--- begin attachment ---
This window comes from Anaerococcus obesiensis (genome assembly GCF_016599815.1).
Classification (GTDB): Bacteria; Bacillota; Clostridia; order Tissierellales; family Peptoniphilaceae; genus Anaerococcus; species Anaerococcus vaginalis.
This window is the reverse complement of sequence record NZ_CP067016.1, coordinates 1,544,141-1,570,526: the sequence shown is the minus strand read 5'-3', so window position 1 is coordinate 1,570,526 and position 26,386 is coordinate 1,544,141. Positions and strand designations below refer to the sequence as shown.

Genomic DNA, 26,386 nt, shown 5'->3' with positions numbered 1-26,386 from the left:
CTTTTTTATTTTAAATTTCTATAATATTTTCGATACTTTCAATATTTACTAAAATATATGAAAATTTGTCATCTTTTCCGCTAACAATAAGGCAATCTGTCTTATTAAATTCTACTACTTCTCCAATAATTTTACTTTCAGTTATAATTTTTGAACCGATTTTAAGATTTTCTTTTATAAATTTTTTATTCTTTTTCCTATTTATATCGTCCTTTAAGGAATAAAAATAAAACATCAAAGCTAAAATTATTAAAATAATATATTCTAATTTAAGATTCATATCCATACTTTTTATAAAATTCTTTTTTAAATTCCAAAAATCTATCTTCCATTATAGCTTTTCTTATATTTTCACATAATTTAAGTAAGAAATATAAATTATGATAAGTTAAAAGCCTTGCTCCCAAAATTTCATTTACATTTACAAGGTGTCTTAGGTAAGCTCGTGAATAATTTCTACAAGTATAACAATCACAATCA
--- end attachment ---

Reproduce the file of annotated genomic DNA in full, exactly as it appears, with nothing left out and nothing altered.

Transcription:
This window comes from Anaerococcus obesiensis (genome assembly GCF_016599815.1).
Classification (GTDB): Bacteria; Bacillota; Clostridia; order Tissierellales; family Peptoniphilaceae; genus Anaerococcus; species Anaerococcus vaginalis.
This window is the reverse complement of sequence record NZ_CP067016.1, coordinates 1,544,141-1,570,526: the sequence shown is the minus strand read 5'-3', so window position 1 is coordinate 1,570,526 and position 26,386 is coordinate 1,544,141. Positions and strand designations below refer to the sequence as shown.

Genomic DNA, 26,386 nt, shown 5'->3' with positions numbered 1-26,386 from the left:
CTTTTTTATTTTAAATTTCTATAATATTTTCGATACTTTCAATATTTACTAAAATATATGAAAATTTGTCATCTTTTCCGCTAACAATAAGGCAATCTGTCTTATTAAATTCTACTACTTCTCCAATAATTTTACTTTCAGTTATAATTTTTGAACCGATTTTAAGATTTTCTTTTATAAATTTTTTATTCTTTTTCCTATTTATATCGTCCTTTAAGGAATAAAAATAAAACATCAAAGCTAAAATTATTAAAATAATATATTCTAATTTAAGATTCATATCCATACTTTTTATAAAATTCTTTTTTAAATTCCAAAAATCTATCTTCCATTATAGCTTTTCTTATATTTTCACATAATTTAAGTAAGAAATATAAATTATGATAAGTTAAAAGCCTTGCTCCCAAAATTTCATTTACATTTACAAGGTGTCTTAGGTAAGCTCGTGAATAATTTCTACAAGTATAACAATCACAATCA